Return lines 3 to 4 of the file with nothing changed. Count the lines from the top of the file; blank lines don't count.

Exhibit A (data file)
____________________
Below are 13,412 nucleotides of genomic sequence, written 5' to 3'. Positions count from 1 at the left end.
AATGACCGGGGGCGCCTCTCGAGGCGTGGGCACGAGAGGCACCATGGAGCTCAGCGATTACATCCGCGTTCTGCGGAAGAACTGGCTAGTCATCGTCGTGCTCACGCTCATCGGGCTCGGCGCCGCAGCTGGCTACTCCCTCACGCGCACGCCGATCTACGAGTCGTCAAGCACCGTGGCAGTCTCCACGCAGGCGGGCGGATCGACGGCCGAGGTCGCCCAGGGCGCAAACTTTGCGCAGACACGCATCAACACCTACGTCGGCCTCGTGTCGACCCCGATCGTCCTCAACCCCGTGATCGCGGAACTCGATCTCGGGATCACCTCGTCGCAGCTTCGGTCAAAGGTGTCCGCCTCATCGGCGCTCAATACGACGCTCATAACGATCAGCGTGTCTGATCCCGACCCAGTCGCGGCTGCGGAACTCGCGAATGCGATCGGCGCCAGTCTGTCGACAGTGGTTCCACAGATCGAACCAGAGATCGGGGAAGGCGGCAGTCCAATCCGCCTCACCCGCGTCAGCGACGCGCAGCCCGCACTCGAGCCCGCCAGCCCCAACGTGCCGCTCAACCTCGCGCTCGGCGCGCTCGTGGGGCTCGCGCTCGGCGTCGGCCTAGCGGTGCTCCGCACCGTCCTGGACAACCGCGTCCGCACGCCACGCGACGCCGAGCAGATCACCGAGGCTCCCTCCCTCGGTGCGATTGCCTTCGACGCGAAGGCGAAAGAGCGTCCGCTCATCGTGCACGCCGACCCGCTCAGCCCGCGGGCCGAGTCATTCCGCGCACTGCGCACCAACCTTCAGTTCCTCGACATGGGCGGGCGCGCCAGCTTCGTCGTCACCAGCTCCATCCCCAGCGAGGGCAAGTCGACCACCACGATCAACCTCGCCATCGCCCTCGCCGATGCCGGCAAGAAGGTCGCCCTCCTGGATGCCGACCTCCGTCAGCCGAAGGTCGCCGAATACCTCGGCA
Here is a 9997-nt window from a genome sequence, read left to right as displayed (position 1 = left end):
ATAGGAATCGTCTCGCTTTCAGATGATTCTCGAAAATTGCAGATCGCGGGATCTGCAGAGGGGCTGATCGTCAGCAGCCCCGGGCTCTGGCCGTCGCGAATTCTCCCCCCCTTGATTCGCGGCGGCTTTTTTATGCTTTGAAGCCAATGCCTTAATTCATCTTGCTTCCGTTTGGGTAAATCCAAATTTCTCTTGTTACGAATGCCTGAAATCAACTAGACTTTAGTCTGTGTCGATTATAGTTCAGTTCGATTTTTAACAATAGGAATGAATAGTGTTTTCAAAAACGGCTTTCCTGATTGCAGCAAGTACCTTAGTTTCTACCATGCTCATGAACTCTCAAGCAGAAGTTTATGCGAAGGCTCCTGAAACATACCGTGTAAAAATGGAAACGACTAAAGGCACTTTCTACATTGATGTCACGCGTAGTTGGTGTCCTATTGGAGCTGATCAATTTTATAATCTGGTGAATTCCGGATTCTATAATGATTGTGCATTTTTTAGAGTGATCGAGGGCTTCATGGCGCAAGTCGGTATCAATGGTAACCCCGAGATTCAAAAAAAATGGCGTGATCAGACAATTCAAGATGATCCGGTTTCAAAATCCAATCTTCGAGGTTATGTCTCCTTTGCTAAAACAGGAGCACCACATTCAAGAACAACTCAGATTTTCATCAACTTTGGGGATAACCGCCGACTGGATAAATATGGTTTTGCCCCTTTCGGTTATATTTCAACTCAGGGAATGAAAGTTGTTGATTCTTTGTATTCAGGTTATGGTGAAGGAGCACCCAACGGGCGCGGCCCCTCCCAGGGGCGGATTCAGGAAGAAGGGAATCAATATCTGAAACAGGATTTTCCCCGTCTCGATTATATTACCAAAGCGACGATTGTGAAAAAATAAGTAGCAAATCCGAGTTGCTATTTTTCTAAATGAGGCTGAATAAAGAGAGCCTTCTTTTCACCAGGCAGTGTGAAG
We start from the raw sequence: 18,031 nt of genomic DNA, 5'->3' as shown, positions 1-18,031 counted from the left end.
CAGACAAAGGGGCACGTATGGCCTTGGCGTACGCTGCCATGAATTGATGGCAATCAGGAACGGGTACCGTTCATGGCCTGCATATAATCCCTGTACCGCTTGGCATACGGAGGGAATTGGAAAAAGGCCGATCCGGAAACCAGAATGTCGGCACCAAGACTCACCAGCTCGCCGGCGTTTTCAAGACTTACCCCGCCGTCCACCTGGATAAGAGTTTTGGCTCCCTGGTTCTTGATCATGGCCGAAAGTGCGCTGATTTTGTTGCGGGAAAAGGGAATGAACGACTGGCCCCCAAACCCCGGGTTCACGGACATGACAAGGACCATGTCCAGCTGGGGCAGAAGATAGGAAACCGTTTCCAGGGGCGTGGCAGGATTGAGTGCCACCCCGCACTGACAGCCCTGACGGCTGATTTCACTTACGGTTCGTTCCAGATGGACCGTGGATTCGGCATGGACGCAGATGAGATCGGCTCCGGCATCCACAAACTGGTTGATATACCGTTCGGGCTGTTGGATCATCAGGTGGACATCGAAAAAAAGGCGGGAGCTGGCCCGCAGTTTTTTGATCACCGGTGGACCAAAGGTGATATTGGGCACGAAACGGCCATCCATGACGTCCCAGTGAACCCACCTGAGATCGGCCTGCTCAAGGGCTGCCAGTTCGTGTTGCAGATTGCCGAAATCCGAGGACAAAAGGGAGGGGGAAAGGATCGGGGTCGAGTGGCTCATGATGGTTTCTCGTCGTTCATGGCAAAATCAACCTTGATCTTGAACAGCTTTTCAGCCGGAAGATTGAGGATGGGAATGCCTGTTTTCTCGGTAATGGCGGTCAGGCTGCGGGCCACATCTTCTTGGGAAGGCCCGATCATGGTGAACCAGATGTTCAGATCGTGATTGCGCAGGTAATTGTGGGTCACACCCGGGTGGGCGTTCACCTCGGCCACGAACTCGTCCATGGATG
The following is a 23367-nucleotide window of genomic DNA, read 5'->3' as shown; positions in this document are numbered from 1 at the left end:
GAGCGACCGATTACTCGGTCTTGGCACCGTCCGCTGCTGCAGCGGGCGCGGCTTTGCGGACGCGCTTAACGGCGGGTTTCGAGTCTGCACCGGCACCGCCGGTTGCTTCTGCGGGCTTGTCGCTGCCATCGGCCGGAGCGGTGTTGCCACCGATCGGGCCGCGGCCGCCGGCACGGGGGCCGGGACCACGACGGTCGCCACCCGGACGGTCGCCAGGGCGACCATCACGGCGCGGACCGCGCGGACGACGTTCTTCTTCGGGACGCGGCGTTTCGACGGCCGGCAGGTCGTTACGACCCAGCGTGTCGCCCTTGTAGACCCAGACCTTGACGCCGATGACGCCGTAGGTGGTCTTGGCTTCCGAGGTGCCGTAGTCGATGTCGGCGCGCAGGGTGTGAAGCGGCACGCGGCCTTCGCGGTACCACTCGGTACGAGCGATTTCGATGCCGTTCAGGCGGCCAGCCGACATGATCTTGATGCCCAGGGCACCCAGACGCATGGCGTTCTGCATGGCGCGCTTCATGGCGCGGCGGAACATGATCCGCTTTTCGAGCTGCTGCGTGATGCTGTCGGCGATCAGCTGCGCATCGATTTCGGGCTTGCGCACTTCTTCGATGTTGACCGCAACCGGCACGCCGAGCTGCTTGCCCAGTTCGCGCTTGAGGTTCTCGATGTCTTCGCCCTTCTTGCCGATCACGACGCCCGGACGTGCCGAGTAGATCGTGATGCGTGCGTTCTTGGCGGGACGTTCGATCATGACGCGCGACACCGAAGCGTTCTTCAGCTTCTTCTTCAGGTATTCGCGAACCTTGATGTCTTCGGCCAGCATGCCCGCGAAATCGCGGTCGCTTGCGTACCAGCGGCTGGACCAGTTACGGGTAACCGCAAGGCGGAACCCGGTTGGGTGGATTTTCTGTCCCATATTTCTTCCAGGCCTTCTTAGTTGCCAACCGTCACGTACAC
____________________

Here is a 9997-nt window from a genome sequence, read left to right as displayed (position 1 = left end):
ATAGGAATCGTCTCGCTTTCAGATGATTCTCGAAAATTGCAGATCGCGGGATCTGCAGAGGGGCTGATCGTCAGCAGCCCCGGGCTCTGGCCGTCGCGAATTCTCCCCCCCTTGATTCGCGGCGGCTTTTTTATGCTTTGAAGCCAATGCCTTAATTCATCTTGCTTCCGTTTGGGTAAATCCAAATTTCTCTTGTTACGAATGCCTGAAATCAACTAGACTTTAGTCTGTGTCGATTATAGTTCAGTTCGATTTTTAACAATAGGAATGAATAGTGTTTTCAAAAACGGCTTTCCTGATTGCAGCAAGTACCTTAGTTTCTACCATGCTCATGAACTCTCAAGCAGAAGTTTATGCGAAGGCTCCTGAAACATACCGTGTAAAAATGGAAACGACTAAAGGCACTTTCTACATTGATGTCACGCGTAGTTGGTGTCCTATTGGAGCTGATCAATTTTATAATCTGGTGAATTCCGGATTCTATAATGATTGTGCATTTTTTAGAGTGATCGAGGGCTTCATGGCGCAAGTCGGTATCAATGGTAACCCCGAGATTCAAAAAAAATGGCGTGATCAGACAATTCAAGATGATCCGGTTTCAAAATCCAATCTTCGAGGTTATGTCTCCTTTGCTAAAACAGGAGCACCACATTCAAGAACAACTCAGATTTTCATCAACTTTGGGGATAACCGCCGACTGGATAAATATGGTTTTGCCCCTTTCGGTTATATTTCAACTCAGGGAATGAAAGTTGTTGATTCTTTGTATTCAGGTTATGGTGAAGGAGCACCCAACGGGCGCGGCCCCTCCCAGGGGCGGATTCAGGAAGAAGGGAATCAATATCTGAAACAGGATTTTCCCCGTCTCGATTATATTACCAAAGCGACGATTGTGAAAAAATAAGTAGCAAATCCGAGTTGCTATTTTTCTAAATGAGGCTGAATAAAGAGAGCCTTCTTTTCACCAGGCAGTGTGAAG